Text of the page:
This can be anti-competitive, as individual users are effectively “locked in” to one brand and one supplier.
For several years now, US farmers have been in a dispute with agricultural machinery manufacturers such as John Deere, over their rights to repair tractors that contain embedded software.
The farmers were granted a three-year exemption to certain copyright laws in 2015. However, John Deere is fighting back.
In October 2016, the company issued a new licence agreement which prohibits almost all software modification on its tractors. This action appears to be an attempt to ensure all repairs are done by John Deere contractors.
4) Your devices know your weaknesses
IoT devices have the potential to collect more intimate data about individuals than was possible with previous devices. This data can then be used to create profiles that give incredible insight into consumers, and can even predict their behaviour.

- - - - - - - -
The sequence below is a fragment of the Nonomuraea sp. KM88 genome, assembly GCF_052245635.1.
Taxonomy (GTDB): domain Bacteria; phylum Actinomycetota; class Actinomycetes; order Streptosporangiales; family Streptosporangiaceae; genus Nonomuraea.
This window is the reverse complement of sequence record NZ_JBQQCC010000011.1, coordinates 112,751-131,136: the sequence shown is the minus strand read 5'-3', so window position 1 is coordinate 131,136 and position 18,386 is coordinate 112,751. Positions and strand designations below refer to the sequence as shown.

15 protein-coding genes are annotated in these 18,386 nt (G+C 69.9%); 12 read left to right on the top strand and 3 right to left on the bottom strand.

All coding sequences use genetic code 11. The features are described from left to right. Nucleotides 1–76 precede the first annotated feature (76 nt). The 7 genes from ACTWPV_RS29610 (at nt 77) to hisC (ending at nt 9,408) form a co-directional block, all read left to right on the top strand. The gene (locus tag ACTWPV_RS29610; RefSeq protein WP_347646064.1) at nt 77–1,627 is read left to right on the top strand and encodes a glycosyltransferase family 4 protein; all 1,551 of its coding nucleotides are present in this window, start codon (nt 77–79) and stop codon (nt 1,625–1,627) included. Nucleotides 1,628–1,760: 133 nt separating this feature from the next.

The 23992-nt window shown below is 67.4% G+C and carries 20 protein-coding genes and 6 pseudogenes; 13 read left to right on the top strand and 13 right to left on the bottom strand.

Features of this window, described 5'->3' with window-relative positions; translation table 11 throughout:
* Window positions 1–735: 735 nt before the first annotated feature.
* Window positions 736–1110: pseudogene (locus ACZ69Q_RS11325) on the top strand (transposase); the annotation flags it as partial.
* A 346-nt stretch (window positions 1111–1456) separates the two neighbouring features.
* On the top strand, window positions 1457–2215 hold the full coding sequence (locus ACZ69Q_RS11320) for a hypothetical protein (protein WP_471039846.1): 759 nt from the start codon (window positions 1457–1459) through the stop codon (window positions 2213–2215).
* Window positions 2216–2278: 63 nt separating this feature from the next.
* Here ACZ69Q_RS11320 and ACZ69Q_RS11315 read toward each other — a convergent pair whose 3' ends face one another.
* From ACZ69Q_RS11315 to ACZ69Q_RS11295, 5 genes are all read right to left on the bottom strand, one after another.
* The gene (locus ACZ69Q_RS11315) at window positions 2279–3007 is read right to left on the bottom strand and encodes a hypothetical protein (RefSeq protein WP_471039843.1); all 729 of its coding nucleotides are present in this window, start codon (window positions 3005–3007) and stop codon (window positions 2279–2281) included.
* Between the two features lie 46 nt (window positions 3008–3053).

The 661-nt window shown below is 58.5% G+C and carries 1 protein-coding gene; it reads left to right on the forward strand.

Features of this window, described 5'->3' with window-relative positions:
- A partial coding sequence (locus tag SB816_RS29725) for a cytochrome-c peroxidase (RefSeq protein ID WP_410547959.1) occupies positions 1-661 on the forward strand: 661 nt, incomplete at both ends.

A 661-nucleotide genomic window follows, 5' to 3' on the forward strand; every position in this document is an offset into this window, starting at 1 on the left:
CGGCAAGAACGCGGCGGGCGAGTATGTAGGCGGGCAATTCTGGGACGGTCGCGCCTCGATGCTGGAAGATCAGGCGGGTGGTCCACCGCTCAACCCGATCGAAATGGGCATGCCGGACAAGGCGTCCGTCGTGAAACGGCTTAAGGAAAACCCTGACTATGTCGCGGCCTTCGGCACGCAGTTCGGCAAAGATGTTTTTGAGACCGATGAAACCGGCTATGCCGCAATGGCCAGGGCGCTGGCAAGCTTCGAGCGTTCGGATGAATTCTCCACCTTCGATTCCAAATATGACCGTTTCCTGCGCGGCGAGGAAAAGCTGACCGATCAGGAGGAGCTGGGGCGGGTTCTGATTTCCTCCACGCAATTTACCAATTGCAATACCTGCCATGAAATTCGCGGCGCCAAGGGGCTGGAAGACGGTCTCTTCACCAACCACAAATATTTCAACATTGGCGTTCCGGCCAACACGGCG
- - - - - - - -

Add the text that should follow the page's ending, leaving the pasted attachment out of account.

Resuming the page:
For a number of years now we’ve known that the embedded technology in smartphones can be used to detect users’ mood, stress levels, personality type etc.
But some IoT devices can collect even more intimate and personalised data. This was evident after a recent out-of-court settlement by a wireless vibrator manufacturer allegedly collecting data without consent.
The consumer profiles that can be built with all this data can then be used to sell us products at times when our willpower is lowest. Retailers are currently using technology to track consumers through stores and send customised messages to mobile phones. This may be linked to our purchase history and what is known about our mood.
5) It’s almost impossible to know what you’re getting yourself into, or how long it will last
Many IoT products are complex hybrids of software, hardware and services, often provided by more than one supplier. What your rights are when things go wrong, and who best to fix it for you, can be hard to figure out.
A recent investigation of the Nest thermostat system revealed that if consumers wanted to understand all of the rights and obligations of those in the supply chain, they needed to read a minimum of 13 different contractual documents.